When Inspiration Is Lost

Every artist faces it. That elusive idea disappears, even for the most disciplined, practiced creative. Then what?

It’s impossible to think that a human being can sit everyday and create, pushing beyond the day before, every single day.

I have seasons – we all do. Seasons of writing, seasons of exploring and experimenting, seasons of making and refining, and seasons of letting ideas fester and pester.

If you were too look through conversations with my critique partner, you’d see surges of messages with process photos and questions and “Can you focus on XYZ while critiquing? I am really thinking that my (fill in the skill) is improving/needs work/help because I don’t know what the heck is going on and I think I might be the worst artist ever!” Followed by, “AM I EVEN AN ARTIST?” (You’ve thought it too – I know you have!) And then, you’d see stretches of time where nothing seems to be happening. Maybe we share some photos of art we like from other people, or that we are feeling a bit jealous of. Maybe we are just talking about our day or our kids, or work, or whatever – but it’s guaranteed that these conversations flip into something to do with art, and then we’re back on the hamster wheel again, chasing our dreams of working full time as artists. Of course, we work our butts off, but there are always going to be seasons of rest, reflection, and idea gathering.

I don’t like to get very comfortable in that. 

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Isn’t this true, for Creatives especially?

In fact, if it’s been a week and I haven’t drawn, painted or written, I start to panic. Lately, if I don’t do one of those things every day (sometimes twice a day), I start to panic. This is the addiction of creativity. Can you relate?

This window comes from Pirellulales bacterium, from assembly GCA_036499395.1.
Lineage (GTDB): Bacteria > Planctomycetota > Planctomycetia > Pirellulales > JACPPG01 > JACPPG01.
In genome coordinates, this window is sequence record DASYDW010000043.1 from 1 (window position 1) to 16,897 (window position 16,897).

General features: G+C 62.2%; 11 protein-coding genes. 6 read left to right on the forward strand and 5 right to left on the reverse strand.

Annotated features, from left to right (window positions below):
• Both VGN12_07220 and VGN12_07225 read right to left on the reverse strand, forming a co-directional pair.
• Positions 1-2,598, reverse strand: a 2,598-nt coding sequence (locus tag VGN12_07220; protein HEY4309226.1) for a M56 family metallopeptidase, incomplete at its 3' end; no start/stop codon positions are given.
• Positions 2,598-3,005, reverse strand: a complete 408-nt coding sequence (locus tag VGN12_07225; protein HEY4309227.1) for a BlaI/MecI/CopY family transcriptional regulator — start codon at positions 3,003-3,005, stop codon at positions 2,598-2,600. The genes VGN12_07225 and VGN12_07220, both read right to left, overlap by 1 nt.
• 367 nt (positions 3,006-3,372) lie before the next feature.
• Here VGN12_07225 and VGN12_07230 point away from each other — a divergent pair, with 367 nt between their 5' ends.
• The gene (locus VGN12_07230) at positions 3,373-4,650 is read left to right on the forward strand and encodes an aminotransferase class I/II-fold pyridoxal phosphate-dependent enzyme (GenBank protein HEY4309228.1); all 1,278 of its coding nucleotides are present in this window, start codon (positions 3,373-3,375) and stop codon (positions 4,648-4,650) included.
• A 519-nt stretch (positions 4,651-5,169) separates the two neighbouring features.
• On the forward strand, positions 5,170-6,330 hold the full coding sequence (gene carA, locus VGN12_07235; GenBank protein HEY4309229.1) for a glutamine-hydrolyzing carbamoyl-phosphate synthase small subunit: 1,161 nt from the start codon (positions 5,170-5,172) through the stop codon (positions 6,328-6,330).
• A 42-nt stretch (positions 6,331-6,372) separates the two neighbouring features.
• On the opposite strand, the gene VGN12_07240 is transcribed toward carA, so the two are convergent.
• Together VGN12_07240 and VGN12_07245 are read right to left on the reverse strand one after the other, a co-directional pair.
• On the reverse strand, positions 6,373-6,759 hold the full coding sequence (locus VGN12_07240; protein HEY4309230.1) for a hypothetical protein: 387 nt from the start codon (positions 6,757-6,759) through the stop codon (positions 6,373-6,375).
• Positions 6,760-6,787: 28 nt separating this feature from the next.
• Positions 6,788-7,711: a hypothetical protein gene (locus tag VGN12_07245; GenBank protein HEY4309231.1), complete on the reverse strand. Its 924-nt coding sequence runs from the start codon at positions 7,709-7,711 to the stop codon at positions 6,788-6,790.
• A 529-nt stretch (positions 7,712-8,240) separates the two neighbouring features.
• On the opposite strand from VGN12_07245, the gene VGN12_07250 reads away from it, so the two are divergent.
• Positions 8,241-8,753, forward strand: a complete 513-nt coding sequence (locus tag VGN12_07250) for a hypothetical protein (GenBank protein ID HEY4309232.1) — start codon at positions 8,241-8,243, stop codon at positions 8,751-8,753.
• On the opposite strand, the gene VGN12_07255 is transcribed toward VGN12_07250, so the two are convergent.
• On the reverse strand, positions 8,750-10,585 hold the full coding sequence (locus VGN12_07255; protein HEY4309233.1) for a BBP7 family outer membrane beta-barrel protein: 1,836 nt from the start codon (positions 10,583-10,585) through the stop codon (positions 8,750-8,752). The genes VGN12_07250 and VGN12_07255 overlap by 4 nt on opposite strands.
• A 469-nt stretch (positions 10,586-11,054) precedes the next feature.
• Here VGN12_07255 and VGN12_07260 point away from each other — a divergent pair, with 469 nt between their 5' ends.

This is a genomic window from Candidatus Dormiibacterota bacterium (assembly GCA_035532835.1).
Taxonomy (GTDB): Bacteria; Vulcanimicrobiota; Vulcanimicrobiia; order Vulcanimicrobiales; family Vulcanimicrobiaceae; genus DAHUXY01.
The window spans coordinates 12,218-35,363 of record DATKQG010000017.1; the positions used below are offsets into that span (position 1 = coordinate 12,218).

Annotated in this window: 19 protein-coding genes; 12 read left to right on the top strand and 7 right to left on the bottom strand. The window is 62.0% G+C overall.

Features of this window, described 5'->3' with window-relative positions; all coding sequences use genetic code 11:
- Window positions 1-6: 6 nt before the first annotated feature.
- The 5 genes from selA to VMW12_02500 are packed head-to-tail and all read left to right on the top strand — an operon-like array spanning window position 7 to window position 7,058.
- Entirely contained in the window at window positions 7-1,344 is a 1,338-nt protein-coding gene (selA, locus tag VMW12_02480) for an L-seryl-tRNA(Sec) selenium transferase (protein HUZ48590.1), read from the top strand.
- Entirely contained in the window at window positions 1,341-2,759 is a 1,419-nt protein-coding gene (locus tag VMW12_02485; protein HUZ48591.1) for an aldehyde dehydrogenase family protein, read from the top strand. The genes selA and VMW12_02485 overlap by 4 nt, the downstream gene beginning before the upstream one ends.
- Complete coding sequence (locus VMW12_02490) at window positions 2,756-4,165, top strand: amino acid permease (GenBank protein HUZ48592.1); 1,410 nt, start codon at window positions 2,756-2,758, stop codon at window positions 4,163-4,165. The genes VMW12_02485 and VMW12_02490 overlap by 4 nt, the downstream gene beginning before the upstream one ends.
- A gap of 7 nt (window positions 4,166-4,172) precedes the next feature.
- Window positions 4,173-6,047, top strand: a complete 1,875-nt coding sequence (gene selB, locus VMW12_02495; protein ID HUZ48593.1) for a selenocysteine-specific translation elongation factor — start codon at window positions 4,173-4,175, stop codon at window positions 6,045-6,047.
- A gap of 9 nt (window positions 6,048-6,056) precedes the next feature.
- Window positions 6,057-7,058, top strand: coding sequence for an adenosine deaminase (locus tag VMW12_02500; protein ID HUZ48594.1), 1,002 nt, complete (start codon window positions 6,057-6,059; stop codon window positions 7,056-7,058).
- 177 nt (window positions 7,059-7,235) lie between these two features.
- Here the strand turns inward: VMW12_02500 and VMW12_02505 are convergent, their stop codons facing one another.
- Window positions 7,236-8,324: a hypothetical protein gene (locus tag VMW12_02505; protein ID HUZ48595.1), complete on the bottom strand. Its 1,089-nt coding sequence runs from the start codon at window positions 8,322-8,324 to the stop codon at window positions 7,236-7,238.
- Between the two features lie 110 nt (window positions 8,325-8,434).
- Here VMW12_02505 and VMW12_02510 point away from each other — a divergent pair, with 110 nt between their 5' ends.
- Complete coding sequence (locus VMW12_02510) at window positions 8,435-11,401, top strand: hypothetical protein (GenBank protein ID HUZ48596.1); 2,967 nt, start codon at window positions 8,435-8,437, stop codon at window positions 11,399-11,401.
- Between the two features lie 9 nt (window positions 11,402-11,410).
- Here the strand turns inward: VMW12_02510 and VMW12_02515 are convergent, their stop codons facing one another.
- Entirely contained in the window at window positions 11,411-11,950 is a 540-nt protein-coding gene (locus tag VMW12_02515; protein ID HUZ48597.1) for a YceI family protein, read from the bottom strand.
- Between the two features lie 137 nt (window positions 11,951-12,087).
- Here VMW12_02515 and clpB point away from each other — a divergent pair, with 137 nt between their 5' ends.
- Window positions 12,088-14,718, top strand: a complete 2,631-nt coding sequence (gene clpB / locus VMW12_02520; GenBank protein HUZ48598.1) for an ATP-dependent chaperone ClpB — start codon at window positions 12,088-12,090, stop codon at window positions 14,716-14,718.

So when I feel I’m out of ideas, lately I’ve been heading to Pinterest. 

I do a search for something simple. It’s usually: “Faces.” Or, “Kid’s Faces.” If there’s something I want to be working on, but I can’t seem to figure out, I’ll search for something about that. For example, “Gypsy Kids.”

And then I am blasted with gorgeous photographs, so filled up with character that I set right to work sketching. I aim to fill a page with faces, not spending too long on any of them. I do my best to work directly from the screen into my sketchbook, filtering it into my preferred illustration style.

There are times I look through photos from my Facebook friends, too. Some of their kids are too hilarious and the perfect jumping off point for my sketch practice.

My end game here is to just be drawing. To be in the art. To not sit and stare and feel like an unproductive failure. Of course, there are times when sitting and staring is perfectly acceptable. But lately, I need a product to push me forward.

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This is the digital sketch, after the sketchbook playing based on some Pinterest searches. After this, I painted it. I love this character. But this is just the start for her. This process – this work – has led me to a place of inspiration, and I will be able to work away on who she is and what her story is, now that I have a fully realized portrait of her. Inspiration doesn’t have to come at the start.

In progress …

The final render of Library Girl (as I am currently calling her).

The best part of this quick sketching is that there are the odd sketches which make their way into my subconscious, and I find myself thinking about them throughout the day. This turns into wonders, which turns into more sketching, and often times writing.

Really, this turns into inspiration.